This comedian who came out as a Conservative also explains why Labour, by espousing vengeful moral certainties, has lost the working class.
His remarks about Johnson demonstrate the latter’s remarkable capacity to win round, even impress, critics who have lost all patience with him.
From Walpole to Johnson, the rude, original vigour of the Prime Minister and the Commons have survived
A new study by Anthony Seldon of the office of Prime Minister gives too little credit to the many among its 55 holders whom he dismisses as failures.
A new volume of essays puts special advisers in historical context, and suggests the Cabinet has been marginalised by a succession of over-mighty PMs.
Oborne condemns Johnson as a liar – and cannot understand why many voters believe the Prime Minister is telling the truth
This book exemplifies the addiction to indignant moralising which blinds so many political commentators to the true nature of their own country.
Dale’s new volume of brief lives of all 55 Prime Ministers since 1721 brings only some of them to life.
In his new history, Stephen Wall describes the unbridgeable divide on Europe into which any Prime Minister is in danger of tumbling.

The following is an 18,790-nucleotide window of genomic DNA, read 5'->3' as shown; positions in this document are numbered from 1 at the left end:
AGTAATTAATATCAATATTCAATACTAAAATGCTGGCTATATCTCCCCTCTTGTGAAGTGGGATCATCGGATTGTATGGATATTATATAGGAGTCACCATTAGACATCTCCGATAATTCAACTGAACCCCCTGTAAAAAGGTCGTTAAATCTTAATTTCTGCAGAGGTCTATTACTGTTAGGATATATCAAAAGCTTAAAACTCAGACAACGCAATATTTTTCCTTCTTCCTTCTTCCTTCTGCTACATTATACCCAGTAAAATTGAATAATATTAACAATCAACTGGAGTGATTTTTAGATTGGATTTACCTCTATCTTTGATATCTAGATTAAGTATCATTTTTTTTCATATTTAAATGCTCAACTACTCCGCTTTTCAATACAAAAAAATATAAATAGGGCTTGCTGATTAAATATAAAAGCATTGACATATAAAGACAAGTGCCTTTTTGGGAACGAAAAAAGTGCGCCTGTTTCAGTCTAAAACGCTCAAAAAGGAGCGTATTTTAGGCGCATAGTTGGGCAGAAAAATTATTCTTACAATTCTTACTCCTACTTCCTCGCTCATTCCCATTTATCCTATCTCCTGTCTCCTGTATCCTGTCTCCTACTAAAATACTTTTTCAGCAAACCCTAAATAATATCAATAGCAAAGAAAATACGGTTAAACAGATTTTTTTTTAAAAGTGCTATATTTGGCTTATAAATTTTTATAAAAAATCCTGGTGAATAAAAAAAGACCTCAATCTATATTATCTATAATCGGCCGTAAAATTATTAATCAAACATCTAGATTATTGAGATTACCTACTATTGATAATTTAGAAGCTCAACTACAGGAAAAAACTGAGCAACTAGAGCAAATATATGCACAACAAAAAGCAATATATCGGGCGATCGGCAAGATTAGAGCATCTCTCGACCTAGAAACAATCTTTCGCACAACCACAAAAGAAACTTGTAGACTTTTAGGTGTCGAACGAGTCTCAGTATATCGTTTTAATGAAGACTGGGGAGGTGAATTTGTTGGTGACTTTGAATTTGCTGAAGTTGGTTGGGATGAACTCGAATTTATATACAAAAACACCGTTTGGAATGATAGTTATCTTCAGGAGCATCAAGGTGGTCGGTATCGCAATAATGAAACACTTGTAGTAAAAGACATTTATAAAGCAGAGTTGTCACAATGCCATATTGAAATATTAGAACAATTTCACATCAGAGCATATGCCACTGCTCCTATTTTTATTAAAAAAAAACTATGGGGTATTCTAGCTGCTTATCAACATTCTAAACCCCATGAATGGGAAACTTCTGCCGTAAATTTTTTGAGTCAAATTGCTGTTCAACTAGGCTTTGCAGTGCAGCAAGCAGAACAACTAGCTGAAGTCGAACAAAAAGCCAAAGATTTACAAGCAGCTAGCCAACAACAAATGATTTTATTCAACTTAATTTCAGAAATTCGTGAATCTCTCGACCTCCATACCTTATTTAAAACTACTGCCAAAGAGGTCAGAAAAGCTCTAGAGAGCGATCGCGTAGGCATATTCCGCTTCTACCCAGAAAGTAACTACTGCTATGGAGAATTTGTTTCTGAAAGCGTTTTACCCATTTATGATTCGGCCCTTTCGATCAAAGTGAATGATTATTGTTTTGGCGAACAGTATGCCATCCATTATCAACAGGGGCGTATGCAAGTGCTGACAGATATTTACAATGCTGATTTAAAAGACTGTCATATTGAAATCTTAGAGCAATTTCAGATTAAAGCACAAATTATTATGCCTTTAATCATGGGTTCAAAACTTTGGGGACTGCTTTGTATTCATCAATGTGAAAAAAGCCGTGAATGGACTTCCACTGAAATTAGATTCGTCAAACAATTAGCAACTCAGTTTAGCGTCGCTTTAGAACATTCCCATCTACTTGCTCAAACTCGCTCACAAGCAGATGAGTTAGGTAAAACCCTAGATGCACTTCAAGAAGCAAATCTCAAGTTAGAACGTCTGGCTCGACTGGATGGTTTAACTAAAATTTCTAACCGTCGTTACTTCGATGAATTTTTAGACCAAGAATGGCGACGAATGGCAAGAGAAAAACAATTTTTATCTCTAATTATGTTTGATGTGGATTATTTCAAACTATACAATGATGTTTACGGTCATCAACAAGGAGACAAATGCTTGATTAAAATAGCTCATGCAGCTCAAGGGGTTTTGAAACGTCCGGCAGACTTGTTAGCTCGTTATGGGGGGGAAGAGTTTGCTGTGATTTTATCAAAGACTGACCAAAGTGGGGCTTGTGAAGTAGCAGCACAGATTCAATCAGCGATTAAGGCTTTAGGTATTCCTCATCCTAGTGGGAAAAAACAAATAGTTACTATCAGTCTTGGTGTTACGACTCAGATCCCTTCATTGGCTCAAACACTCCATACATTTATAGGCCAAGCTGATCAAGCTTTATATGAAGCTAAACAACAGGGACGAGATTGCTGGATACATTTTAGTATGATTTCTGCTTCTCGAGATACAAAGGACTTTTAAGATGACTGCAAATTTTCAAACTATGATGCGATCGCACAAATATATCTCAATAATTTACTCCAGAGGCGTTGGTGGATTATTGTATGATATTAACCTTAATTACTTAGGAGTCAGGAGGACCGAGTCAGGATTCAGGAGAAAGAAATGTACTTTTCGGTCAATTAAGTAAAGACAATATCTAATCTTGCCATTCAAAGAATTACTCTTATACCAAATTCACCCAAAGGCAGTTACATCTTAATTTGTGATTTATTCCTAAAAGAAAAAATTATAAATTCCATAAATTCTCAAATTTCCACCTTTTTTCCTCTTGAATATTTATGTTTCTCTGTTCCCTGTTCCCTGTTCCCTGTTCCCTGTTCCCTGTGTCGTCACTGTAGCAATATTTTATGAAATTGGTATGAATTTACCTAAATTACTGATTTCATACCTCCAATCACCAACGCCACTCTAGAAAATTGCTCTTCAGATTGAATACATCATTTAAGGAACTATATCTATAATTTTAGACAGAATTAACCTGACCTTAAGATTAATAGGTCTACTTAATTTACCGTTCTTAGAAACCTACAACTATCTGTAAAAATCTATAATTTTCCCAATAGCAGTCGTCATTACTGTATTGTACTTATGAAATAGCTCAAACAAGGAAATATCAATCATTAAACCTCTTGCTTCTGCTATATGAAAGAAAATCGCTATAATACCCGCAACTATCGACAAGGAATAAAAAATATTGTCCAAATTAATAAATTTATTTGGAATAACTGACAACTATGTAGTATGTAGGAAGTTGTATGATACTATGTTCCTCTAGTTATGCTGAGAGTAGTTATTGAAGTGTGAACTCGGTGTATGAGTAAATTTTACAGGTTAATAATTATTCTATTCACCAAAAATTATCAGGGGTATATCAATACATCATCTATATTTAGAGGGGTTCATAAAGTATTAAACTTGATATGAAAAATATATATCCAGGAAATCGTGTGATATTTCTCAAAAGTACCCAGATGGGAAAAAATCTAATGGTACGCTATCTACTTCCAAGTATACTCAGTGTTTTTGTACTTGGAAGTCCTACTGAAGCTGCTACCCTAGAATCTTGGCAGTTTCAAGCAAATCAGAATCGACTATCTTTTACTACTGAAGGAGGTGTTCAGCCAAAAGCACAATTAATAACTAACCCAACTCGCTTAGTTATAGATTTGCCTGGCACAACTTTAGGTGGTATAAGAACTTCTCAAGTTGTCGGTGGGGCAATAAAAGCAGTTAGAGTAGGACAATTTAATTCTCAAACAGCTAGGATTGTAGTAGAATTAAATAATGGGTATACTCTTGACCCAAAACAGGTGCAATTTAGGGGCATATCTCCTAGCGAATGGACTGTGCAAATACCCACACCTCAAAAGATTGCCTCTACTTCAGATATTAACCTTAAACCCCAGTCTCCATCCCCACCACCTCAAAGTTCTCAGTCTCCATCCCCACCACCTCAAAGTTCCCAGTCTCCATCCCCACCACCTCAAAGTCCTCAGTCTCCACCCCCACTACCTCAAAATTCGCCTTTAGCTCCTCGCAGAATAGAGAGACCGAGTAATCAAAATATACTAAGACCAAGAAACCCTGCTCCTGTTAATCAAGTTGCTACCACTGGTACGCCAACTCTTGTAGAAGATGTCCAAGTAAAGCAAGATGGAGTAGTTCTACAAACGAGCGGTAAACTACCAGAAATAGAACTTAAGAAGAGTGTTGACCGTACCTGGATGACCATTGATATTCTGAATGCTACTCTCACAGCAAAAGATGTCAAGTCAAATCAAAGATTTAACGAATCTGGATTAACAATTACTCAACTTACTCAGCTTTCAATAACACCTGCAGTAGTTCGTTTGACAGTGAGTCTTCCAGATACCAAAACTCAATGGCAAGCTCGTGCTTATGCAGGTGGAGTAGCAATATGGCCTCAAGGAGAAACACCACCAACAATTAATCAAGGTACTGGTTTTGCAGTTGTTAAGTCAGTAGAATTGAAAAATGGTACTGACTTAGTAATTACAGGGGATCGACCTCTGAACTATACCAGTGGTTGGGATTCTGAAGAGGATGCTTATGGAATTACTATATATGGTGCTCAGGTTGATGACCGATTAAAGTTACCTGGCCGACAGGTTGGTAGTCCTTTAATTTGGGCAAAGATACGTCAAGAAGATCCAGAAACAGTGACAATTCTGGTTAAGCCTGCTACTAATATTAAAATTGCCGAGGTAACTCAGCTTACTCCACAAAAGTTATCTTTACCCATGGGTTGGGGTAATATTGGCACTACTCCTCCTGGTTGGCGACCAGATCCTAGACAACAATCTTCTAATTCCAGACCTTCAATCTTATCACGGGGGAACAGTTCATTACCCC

Cardwell is loyal to May and Brokenshire, but does not tell us much about the Prime Minister’s people
This account of three and a half years as a special adviser confirms how trivial and transitory the role can be.
Tories will read the story of his ascent to high office with enormous pleasure – for it amounts to a vindication of the United Kingdom.
A magisterial survey of conservatism since the French Revolution brings home how various it is, and how impossible to reduce to an ideology.
An excellent book about the Prime Minister has just been published. Unfortunately it is in German.
Swire’s diaries help show how Johnson entered Downing Street, and has so far managed to remain there
His capacity to win some of his severest critics round, and persuade them of his “greatness of soul”, helps explain his success.
But his new book conveys very well what is wrong with social media, and how it might be put right.
His columns from The Times are informed by his experience of what works, and more importantly, what doesn’t work.
Much of this book is true, and the author does not pretend fully to understand what is happening. And yet I think her pessimism is overdone.